2. At their best, there is clear, concise verbal and nonverbal communication between team members.
3. There is a strong spirit of commitment.
4. There are strategies to work together as a team to get the job done.
5. There is scheduled time shared on a regular basis to strengthen the team.
6. There is a united effort toward a goal and/or goals.
7. From opening tip-off to the final buzzer, the team members usually show hope, faith and strength.
8. There is perseverance of all members of the team while sharing the workload.
9. In time of crisis, time outs are called.
10. Last, but not least, teams often pray together before the beginning of a game.

Aha, there is common ground.

How ironic! All 10 concepts that create successful teamwork on the basketball court are the same principles that can help build a strong marriage.

This new discovery and paradigm shift for the non-sportive spouse might make watching this sporting event a pleasure, knowing that there is much more to be aware of than the score.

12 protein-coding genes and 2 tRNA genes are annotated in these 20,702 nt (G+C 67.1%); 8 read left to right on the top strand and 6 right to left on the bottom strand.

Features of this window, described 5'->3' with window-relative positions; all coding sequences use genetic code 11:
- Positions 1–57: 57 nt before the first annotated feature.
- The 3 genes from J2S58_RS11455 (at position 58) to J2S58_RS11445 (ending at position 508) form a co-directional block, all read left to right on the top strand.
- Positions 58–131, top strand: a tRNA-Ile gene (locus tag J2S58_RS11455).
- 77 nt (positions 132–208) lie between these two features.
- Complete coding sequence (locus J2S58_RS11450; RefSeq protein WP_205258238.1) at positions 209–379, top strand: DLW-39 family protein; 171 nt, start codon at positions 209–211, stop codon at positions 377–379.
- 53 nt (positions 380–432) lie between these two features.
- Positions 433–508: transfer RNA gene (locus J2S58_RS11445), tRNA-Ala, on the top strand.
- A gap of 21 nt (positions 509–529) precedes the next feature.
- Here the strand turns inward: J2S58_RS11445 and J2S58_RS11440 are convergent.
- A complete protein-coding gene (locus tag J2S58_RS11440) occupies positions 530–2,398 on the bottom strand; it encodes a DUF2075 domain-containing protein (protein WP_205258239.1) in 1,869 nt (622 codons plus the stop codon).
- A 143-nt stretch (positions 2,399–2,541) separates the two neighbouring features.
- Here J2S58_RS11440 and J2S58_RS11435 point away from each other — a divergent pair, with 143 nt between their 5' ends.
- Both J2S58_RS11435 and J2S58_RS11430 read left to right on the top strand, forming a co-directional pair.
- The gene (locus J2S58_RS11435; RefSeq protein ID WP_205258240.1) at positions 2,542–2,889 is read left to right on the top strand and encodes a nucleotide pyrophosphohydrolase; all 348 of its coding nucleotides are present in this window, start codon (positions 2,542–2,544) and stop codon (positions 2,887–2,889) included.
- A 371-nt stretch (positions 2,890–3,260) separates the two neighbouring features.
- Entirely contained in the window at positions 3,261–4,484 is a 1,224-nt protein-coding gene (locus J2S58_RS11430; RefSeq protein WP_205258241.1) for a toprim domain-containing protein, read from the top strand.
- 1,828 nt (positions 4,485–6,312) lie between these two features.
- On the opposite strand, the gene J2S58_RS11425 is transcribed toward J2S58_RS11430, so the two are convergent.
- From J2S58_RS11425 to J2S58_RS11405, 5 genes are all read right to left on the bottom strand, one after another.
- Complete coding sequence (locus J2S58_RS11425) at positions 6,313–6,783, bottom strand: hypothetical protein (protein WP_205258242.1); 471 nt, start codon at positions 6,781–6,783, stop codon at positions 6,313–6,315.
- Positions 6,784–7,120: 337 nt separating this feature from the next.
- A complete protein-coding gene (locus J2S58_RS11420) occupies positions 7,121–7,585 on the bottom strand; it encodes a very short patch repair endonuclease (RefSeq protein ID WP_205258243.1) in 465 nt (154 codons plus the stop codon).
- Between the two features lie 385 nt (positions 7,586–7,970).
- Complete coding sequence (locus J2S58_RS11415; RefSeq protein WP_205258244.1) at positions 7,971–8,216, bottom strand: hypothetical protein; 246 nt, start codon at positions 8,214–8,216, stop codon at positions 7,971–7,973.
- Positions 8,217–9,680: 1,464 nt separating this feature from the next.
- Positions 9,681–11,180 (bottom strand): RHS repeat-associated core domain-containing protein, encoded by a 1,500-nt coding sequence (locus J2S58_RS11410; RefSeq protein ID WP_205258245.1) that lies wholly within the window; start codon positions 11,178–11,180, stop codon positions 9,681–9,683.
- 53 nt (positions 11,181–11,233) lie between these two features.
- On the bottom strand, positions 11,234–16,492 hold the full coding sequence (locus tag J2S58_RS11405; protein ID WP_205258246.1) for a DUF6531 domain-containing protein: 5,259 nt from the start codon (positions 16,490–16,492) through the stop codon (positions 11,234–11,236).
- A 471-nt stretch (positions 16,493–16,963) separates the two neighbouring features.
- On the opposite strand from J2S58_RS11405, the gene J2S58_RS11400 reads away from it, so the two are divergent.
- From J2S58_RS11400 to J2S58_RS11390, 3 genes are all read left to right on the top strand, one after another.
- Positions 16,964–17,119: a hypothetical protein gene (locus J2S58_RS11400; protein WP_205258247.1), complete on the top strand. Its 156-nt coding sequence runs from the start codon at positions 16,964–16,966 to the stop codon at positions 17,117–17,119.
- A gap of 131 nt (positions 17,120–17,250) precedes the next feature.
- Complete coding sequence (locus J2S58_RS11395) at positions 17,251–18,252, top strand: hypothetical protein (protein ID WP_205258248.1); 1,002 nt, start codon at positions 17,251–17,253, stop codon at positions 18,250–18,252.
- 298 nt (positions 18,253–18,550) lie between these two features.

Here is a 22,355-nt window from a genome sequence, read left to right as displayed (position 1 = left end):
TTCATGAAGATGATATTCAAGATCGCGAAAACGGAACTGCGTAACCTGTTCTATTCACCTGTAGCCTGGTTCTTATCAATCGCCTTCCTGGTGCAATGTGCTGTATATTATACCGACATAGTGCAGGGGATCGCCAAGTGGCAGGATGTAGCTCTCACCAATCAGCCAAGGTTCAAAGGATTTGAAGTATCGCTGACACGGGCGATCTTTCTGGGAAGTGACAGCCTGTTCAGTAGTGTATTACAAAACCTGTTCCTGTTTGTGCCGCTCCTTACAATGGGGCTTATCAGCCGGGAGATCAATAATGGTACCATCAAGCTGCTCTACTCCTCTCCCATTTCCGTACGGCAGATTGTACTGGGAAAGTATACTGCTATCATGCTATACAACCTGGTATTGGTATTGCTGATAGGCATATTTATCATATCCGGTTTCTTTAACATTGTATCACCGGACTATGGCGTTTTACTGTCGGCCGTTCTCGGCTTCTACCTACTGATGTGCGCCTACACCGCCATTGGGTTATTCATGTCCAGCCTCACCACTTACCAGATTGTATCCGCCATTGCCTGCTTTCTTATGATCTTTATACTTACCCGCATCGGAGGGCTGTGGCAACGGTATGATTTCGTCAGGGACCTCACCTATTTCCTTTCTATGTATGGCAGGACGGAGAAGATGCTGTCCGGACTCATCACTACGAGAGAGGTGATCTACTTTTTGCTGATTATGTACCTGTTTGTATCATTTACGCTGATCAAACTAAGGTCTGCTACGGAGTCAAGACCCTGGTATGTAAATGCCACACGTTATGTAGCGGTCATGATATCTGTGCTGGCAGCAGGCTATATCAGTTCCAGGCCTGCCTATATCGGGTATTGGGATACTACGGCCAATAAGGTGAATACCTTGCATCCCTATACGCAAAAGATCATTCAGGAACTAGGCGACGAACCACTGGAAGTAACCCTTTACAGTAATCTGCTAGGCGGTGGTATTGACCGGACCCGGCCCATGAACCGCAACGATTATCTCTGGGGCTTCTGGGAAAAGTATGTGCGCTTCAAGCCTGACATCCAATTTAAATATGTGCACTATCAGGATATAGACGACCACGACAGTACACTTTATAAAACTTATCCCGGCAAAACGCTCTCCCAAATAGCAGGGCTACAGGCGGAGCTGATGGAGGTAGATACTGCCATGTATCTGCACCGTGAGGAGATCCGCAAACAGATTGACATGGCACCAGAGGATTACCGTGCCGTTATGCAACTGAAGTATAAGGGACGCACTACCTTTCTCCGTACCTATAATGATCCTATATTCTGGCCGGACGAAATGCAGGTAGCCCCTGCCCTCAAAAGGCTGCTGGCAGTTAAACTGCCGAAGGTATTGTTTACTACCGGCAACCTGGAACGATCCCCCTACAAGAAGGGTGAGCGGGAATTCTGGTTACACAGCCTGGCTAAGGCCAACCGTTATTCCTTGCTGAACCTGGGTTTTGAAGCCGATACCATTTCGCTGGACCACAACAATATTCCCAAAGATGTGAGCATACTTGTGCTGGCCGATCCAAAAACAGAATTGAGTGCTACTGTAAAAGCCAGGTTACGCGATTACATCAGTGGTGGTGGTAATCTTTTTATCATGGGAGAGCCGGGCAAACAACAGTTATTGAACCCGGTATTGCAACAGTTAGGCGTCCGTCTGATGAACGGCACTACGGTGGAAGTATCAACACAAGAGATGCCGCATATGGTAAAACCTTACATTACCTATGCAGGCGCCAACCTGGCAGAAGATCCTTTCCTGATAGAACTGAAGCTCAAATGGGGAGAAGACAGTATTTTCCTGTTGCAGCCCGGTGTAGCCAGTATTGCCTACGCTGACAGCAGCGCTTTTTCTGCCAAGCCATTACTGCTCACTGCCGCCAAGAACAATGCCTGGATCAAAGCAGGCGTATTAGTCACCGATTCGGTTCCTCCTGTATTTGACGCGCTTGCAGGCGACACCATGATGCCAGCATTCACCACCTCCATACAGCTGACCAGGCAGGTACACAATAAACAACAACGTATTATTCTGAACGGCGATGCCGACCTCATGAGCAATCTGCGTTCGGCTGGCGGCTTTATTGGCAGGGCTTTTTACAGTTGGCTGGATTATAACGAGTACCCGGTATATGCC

Hats off to the 68 college teams that made it to the NCAA Division I Men’s Basketball tournament.

For fans and non-fans alike, taking time to watch any of the games will be an opportunity share in the accomplishments of these fine athletes and learn a lesson or two about successful teamwork on the home court.


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Leopold Mandic: Western Christians who are working for greater dialogue with Orthodox Christians may be reaping the fruits of Father Leopold’s prayers.